Therefore many of the Jews who had come to visit Mary, and had seen what Jesus did, believed in him. But some of them went to the Pharisees and told them what Jesus had done. Then the chief priests and the Pharisees called a meeting of the Sanhedrin. “What are we accomplishing?” they asked. “Here is this man performing many signs. If we let him go on like this, everyone will believe in him, and then the Romans will come and take away both our temple and our nation.” Then one of them, named Caiaphas, who was high priest that year, spoke up, “You know nothing at all! You do not realize that it is better for you that one man die for the people than that the whole nation perish.”
(John 11:45-50)

That’s the story taught every Christian child in their Sunday school bible study.  But biblical scholars and historians dispute it for a number of reasons, not the least of which was that it served a political purpose for early Christians to steer “blame” away from the Romans.  Everything we know about the Roman government of Judea and about Pontius Pilate himself tells us the official biblical story is pure codswallop.

It was Roman governing practice at the time to let provincials follow their standard customs and religions.  Some Roman officials in Jerusalem had been accommodating to the Sanhedrin; but even under these lenient governors, Jews in first-century Jerusalem didn't have the power to crucify criminals.  Only the Romans could nail someone to a cross.  Pontius Pilate, who was the emperor Tiberius' prefect in Judaea from 26 to 36 CE, was not inclined to respect local custom and law.  According to Jewish historians, who despised him, Pilate was determined to affirm the might and power of Roman rule.  He showed so little regard for the Jewish leadership that the people of Judea finally invoked the right of all conquered peoples under Roman law to petition the Roman emperor to replace him.  This Roman hardliner, Pontius Pilate, not the Jews, was responsible for the death of Jesus.  But not according to the bible.

The early Christians taught that “the Jews” conspired to kill Jesus.  This, according to Deborah Lipstadt, a historian at Emory University and leading expert on anti-Semitism, was part of a strategy; Christianity had become a competing religion to Judaism, and its leadership wanted to marginalize the older, more established Jewish religion.  What better way to do that than to blame Jews for killing the savior of the world, leaving each new generation of Jews as inheritors of a dark conspiracy?  Lipstadt writes,“This formulation rendered Judaism more than just a competing religion. It became a source of evil.”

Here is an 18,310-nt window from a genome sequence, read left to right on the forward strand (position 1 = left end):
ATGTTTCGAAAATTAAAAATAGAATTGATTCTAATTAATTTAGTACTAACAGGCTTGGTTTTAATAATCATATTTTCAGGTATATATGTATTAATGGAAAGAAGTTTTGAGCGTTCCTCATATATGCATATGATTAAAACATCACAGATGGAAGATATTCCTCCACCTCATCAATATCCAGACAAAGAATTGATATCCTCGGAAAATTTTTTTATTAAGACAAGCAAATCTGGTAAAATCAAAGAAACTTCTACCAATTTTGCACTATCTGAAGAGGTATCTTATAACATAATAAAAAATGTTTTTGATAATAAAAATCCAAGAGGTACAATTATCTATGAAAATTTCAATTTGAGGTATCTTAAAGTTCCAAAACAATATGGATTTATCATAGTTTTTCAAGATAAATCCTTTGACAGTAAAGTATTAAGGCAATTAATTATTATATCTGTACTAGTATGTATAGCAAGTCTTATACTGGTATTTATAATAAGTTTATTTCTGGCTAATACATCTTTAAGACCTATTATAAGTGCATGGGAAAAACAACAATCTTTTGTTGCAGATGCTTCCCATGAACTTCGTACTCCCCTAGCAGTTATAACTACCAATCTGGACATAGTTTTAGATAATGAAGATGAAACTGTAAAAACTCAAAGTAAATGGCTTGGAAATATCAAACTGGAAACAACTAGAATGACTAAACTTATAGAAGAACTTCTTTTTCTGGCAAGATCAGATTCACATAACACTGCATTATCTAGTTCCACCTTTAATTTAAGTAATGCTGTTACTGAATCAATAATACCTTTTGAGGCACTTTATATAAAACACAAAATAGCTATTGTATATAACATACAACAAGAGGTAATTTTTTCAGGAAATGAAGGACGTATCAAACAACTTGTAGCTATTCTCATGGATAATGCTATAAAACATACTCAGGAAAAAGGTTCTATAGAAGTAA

This is the crucial thing to understand about anti-Semitism — it serves as an explanatory framework:  in the warped, anti-Semitic mind, Jews are the explanation for all that is bad in the world.  After Christianity became the “official” religion of the Roman Empire (Catholic originally meant you were a part of the empire, non-Catholic meant you had not yet been conquered) and once it had spread throughout Europe, blaming the Jews for the world’s problems — famine, plague, crime, social injustice — became a defining feature of European society.  It answered the age-old question:  whence evil?  Evil existed, so it must come from somewhere… it doesn’t come from God who is loving, caring, and good, they would profess, it comes from the Jews who killed his son.

And this idea persists today.  Because Europeans colonized most of the world and exported Christianity to it, they likewise inculcated this deep-seated hatred of Jews wherever they went.  Three days after a murderer entered the Tree of Life synagogue on October 27, 2018 in Pittsburgh and killed 11 Jews as they prayed, then-President Donald Trump characterized a migrant caravan of undocumented immigrants coming to steal American jobs and resources as having been organized and funded by George Soros, a Jewish billionaire often cast by anti-Semites as a villain.  Soros has been blamed for the world’s problems by everyone from the highest ranking Republican in the House, Minority Leader Kevin McCarthy, to the man with the most watched program on cable television, Fox News host Tucker Carlson.


Okay, so US Rep. Marjorie Taylor Greene’s claim that the 2018 California wildfires were ignited by a space laser controlled by a cabal of wealthy Jews, including the Rothschild banking firm, is the frothing-at-the-mouth of a crazy person.  I take that back, as that is offensive to crazy people.  Marjorie Taylor Greene isn’t crazy, she’s an anti-Semite.  Which is why I’ve stopped laughing and am taking this threat seriously (Ms. Taylor Greene, not the space laser).

When Jonathan Chait writes in New York Magazine that, “Most Republicans are probably quite skeptical that the California wildfires were intentionally set by a Jewish space laser,” I am left with two questions:

  1. Only “most” are skeptical?
  2. They are “probably” skeptical?